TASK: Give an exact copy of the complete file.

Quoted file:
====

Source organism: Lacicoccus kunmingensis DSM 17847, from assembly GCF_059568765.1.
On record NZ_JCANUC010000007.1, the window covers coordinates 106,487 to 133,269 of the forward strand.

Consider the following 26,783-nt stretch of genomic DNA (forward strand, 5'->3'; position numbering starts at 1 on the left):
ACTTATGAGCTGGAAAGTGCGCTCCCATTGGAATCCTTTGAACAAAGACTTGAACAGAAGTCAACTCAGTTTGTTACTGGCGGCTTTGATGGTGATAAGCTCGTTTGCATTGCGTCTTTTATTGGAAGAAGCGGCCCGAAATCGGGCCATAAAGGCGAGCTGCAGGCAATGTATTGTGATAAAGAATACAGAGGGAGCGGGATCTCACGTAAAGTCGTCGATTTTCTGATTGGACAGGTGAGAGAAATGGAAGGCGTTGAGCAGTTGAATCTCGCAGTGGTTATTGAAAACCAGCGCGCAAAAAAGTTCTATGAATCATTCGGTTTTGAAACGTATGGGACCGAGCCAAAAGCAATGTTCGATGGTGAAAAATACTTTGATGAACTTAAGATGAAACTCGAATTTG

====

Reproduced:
Source organism: Lacicoccus kunmingensis DSM 17847, from assembly GCF_059568765.1.
On record NZ_JCANUC010000007.1, the window covers coordinates 106,487 to 133,269 of the forward strand.

Consider the following 26,783-nt stretch of genomic DNA (forward strand, 5'->3'; position numbering starts at 1 on the left):
ACTTATGAGCTGGAAAGTGCGCTCCCATTGGAATCCTTTGAACAAAGACTTGAACAGAAGTCAACTCAGTTTGTTACTGGCGGCTTTGATGGTGATAAGCTCGTTTGCATTGCGTCTTTTATTGGAAGAAGCGGCCCGAAATCGGGCCATAAAGGCGAGCTGCAGGCAATGTATTGTGATAAAGAATACAGAGGGAGCGGGATCTCACGTAAAGTCGTCGATTTTCTGATTGGACAGGTGAGAGAAATGGAAGGCGTTGAGCAGTTGAATCTCGCAGTGGTTATTGAAAACCAGCGCGCAAAAAAGTTCTATGAATCATTCGGTTTTGAAACGTATGGGACCGAGCCAAAAGCAATGTTCGATGGTGAAAAATACTTTGATGAACTTAAGATGAAACTCGAATTTG